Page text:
[iDC] Can DIY education be crowdsourced?

George Siemens gsiemens at gmail.com
Wed Sep 7 05:22:34 UTC 2011

Hi all,

I'm somewhat perplexed to see this discussion ignore the entire field of self-directed learning. What is now flying under the DIY name has been extensively researched by distance (and more recently, online) educators. Self-directed learning is not new and it was not invented by the internet. Why is this existing research ignored? I could enter a rant about the power of renaming a concept to claim ownership, but that would likely not be very helpful in foster discussion.


On 2011-09-06, at 2:20 PM, Anya Kamenetz wrote:

> >>On Tue, Sep 6, 2011 at 12:13 PM, John Bell <john at novomancy.org> wrote:
> So the question I'm left with is how to create incentives that go beyond status in the internal community.  Can external incentives be used without creating the equivalent of Warcraft gold farmers?  What would they be?
> The concept of internal vs external incentives is a very interesting one in this case. 
> When you're talking about learning& scholarship, as opposed to Amazon reviews, you're talking about a community that extends beyond any particular peer group on any particular platform. Academic disciplines are global in scale and of relevance to humanity writ large (if they're not, then they deserve to wither and die). Therefore there's a very strong existing organic reputation based system for professional scholars: citation and peer review. It's not internal to any one organization, though it is internal to each discipline.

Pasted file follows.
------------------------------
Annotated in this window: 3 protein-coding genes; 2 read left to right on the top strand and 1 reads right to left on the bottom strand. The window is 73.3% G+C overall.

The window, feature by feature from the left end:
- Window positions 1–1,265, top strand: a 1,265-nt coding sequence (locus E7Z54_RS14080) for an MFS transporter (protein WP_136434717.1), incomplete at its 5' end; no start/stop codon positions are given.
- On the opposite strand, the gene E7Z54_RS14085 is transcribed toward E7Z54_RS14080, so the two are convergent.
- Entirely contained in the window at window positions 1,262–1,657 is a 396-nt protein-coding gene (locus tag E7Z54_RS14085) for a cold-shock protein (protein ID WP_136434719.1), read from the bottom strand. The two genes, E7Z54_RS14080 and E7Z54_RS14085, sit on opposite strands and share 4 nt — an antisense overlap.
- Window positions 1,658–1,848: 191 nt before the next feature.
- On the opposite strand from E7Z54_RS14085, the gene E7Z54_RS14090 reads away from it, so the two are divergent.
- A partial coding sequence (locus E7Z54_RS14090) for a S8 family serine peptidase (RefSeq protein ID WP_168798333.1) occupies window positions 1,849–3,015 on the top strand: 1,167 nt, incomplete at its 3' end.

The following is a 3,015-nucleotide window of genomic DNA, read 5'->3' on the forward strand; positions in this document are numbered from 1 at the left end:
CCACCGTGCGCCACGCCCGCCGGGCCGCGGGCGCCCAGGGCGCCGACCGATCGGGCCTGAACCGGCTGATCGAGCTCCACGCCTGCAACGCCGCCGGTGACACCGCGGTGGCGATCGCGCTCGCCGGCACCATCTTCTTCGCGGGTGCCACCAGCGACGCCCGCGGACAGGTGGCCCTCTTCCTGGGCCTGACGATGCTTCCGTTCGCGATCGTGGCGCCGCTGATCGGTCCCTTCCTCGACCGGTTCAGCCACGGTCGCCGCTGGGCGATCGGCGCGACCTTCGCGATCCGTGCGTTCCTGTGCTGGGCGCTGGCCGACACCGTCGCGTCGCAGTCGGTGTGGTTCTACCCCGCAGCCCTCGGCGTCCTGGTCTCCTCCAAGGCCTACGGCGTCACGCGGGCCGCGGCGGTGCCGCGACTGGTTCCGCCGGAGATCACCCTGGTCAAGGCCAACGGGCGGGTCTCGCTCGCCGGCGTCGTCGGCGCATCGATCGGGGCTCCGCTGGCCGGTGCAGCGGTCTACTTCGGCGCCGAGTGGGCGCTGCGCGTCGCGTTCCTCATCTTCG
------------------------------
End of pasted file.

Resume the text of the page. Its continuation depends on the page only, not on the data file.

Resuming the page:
> Here's an example, via Stian Haklev on Google Reader, of a couple of different existing systems for representing the "score" of a particular academic based on their citations:
> http://blogs.plos.org/mfenner/2011/07/27/google-scholar-citations-researcher-profiles-and-why-we-need-an-open-bibliography/?utm_source=feedburner&utm_medium=feed&utm_campaign=Feed%3A+plos%2Fblogs%2Fmfenner+%28Blogs+-+Gobbledygook%29
> So the question would be, to what extent is it feasible to represent a similar type of score, based on references to their previous statements, for amateur scholars? That would be an interesting example of an incentive that's both internal and external. 
> a
> ps  John Hopkins writes:
> >>I believe that the embodied meatspace messiness of the
> encounter of the Self with the (unknown) Other is the baseline for any social
> learning process...A community without any f-2-f component who attempts this generation of relevant knowledge promulgates an increasing degree of deeply operating alienation...
> Perhaps if we were f-2-f I could understand what you're trying to say.
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